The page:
When using and quoting statistics, the best available data will be the most ‘representative’ data. The most representative data is population-level data – and it is expensive and time-consuming to collect and analyse – so it’s extremely valuable.
What do we know from the PSS?
In the 2023 release, many measures of experiences of violence against women were stable, but levels of violence by cohabiting partners and sexual harassment were down. The survey was completed during the pandemic when many people were either locked down or working more from home.
The sample size is significantly smaller (11,905 down from 21,250 in 2016). The ABS notes on methodology suggest that this was due to resource issues and additional requirements introduced to keep participants safe (private interviews). But the sample is still large and representative.
Any changes downward in prevalence are good but reported levels of violence against women are still high. In addition, other research and data have suggested an increase in family and gender-based violence during the pandemic, so it is currently unclear what these results mean in terms of trends over time. In any case, we need sustained action to drive change home over the long-term.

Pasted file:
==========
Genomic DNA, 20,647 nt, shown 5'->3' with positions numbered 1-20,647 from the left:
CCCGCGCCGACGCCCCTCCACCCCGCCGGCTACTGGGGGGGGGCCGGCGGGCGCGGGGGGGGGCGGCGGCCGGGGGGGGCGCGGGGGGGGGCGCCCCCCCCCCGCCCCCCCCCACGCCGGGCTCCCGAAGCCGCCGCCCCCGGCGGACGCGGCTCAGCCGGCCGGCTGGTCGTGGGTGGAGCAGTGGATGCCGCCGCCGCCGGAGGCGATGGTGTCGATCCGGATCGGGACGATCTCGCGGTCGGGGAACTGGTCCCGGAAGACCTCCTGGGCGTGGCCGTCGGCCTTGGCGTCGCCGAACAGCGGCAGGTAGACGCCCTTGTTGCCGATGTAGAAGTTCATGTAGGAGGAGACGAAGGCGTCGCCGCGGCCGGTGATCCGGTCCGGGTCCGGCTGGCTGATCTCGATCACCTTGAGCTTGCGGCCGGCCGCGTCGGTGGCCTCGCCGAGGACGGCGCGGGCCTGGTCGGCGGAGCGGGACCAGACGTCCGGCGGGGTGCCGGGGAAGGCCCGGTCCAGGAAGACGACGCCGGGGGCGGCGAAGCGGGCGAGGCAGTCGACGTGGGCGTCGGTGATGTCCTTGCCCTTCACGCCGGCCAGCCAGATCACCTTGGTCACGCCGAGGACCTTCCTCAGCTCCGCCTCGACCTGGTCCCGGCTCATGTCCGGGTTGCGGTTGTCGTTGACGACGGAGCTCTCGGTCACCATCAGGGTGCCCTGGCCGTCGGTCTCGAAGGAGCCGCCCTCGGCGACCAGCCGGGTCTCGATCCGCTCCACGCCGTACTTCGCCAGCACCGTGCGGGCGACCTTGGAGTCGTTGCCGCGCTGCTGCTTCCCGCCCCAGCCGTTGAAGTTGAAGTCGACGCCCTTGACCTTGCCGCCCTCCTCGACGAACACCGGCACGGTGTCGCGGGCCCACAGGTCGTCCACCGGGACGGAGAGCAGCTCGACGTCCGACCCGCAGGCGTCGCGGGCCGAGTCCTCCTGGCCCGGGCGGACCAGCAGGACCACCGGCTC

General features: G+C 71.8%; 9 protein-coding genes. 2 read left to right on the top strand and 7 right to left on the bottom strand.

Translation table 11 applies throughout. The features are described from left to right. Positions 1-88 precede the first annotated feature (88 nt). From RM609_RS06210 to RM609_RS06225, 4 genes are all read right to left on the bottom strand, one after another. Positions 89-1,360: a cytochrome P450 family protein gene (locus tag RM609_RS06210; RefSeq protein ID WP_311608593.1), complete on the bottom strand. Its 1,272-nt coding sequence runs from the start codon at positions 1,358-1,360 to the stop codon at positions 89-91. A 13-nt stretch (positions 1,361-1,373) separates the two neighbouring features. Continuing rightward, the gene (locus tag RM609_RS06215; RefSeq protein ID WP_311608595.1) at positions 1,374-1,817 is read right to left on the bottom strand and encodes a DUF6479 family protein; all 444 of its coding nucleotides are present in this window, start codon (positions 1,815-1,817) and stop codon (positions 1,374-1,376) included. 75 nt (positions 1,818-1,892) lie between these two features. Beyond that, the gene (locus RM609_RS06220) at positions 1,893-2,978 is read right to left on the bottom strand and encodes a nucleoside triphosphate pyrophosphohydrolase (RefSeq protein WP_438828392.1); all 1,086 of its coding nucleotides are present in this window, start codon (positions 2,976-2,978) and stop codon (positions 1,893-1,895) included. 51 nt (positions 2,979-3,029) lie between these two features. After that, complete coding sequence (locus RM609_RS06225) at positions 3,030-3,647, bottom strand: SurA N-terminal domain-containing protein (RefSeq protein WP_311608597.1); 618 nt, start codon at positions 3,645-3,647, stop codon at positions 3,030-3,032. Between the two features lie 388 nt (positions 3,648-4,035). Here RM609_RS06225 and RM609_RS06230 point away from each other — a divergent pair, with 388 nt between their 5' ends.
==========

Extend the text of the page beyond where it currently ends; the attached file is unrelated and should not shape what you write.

What do we know from the NCAS?
Results from the 2021 survey of the NCAS show that understanding and attitudes regarding violence against women and gender inequality have improved slowly but significantly over time. Improvements in understanding of violence against women and rejection of gender inequality are closely related to rejection of violence against women, though the latter has improved more slowly.
Attitudinal rejection of sexual violence improved, and there was higher recognition of some forms of technology-facilitated abuse, stalking and behaviours that constitute coercive control. However, rejection of domestic violence has remained unchanged since 2017, and participants were more likely to recognise domestic violence than to understand that it is disproportionately perpetrated by men against women.
In the latest survey, compared to previous ones, significantly fewer respondents recognised that men are more likely to commit domestic violence and that women are more likely to experience physical harm from domestic violence. This is a key finding in informing the targeting of future messages and interventions.